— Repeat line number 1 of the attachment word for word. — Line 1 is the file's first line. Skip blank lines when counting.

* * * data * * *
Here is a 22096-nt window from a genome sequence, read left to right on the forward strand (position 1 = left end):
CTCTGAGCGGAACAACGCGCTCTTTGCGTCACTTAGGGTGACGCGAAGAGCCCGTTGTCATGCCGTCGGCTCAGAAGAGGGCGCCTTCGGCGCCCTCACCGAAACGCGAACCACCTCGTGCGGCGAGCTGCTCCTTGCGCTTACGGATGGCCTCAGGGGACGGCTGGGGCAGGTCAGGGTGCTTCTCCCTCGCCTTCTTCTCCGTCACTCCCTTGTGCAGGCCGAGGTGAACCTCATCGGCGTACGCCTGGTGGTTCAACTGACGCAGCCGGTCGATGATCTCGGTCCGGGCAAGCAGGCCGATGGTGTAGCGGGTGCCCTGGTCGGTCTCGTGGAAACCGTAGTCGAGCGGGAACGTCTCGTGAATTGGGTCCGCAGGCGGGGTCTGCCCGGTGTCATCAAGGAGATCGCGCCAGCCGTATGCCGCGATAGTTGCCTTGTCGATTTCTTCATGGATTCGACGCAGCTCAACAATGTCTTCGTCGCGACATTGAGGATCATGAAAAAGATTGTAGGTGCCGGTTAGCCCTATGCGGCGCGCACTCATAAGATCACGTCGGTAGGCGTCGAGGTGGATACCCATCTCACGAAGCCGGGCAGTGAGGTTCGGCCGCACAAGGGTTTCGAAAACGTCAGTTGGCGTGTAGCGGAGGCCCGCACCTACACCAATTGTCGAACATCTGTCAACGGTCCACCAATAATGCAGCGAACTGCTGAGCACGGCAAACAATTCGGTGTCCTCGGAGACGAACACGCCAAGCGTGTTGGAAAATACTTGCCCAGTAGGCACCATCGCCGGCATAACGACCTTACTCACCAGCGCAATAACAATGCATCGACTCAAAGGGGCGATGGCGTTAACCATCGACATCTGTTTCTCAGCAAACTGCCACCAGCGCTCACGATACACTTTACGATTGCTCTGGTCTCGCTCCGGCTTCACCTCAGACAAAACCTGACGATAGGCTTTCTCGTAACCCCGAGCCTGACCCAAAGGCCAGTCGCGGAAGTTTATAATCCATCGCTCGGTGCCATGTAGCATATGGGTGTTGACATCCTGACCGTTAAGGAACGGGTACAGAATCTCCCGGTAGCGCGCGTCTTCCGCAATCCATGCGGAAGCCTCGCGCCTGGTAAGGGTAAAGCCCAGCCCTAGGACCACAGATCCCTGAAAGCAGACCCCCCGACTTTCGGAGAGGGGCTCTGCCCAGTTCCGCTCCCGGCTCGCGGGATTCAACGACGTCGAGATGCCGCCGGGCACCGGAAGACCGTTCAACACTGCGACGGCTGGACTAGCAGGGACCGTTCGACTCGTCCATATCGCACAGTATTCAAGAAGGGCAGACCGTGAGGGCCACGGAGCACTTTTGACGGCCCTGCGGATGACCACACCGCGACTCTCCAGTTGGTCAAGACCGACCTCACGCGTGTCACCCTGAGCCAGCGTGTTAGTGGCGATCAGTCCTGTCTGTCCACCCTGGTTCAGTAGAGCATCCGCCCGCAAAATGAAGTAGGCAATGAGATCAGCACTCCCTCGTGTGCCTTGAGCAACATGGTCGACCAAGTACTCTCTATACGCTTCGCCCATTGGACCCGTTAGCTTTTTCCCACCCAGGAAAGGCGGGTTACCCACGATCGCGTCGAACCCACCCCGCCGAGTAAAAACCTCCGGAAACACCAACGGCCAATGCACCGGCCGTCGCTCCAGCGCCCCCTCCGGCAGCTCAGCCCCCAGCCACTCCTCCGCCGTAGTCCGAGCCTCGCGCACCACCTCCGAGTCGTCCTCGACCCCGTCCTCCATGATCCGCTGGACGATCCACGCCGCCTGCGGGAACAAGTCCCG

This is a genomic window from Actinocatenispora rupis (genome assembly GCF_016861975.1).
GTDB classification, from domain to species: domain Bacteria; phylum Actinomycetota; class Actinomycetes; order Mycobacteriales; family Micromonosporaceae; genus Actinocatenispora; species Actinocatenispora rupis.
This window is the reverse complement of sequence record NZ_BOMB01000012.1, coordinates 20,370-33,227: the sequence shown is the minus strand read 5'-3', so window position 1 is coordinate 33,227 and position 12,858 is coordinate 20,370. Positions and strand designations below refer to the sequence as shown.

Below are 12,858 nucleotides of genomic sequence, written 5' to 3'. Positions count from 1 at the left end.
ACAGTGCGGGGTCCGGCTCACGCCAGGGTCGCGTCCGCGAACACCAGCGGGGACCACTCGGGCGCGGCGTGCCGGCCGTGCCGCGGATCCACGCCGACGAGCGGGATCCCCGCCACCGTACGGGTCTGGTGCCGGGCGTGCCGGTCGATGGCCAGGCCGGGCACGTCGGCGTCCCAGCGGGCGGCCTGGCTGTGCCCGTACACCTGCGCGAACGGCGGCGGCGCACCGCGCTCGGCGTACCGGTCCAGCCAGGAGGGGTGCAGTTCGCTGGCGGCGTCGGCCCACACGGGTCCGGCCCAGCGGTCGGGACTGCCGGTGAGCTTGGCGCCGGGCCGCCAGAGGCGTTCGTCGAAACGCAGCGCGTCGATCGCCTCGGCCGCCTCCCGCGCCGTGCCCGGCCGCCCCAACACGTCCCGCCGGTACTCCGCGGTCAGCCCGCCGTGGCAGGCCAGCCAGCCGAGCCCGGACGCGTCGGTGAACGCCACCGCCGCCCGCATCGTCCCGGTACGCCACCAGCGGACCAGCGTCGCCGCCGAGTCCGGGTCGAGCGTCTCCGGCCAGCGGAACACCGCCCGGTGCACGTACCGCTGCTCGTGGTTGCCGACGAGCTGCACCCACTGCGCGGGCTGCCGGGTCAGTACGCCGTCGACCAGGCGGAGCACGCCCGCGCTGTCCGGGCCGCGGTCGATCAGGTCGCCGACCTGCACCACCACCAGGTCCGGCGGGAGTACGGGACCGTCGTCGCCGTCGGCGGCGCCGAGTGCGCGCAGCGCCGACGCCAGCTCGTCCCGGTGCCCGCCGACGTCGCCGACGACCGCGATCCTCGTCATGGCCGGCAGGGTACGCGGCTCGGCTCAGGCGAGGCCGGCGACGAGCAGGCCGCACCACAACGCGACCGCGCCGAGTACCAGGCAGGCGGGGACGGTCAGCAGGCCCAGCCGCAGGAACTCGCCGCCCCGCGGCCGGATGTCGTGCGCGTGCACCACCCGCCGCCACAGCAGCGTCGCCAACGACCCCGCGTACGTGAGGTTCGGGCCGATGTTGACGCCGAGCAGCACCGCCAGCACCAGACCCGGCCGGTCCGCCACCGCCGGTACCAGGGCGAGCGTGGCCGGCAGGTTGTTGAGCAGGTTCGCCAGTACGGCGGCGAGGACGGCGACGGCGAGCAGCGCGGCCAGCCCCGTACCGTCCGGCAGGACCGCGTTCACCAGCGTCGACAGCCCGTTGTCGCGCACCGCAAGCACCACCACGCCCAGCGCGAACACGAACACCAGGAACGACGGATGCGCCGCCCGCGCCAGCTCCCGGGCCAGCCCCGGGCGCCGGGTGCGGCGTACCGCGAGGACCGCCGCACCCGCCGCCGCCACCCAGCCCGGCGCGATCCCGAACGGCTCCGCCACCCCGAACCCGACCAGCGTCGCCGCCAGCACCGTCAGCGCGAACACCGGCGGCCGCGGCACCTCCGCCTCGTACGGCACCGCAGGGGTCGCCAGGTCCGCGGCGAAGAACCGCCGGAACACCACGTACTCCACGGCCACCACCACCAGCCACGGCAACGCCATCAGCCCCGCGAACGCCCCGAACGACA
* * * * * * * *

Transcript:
Here is a 22096-nt window from a genome sequence, read left to right on the forward strand (position 1 = left end):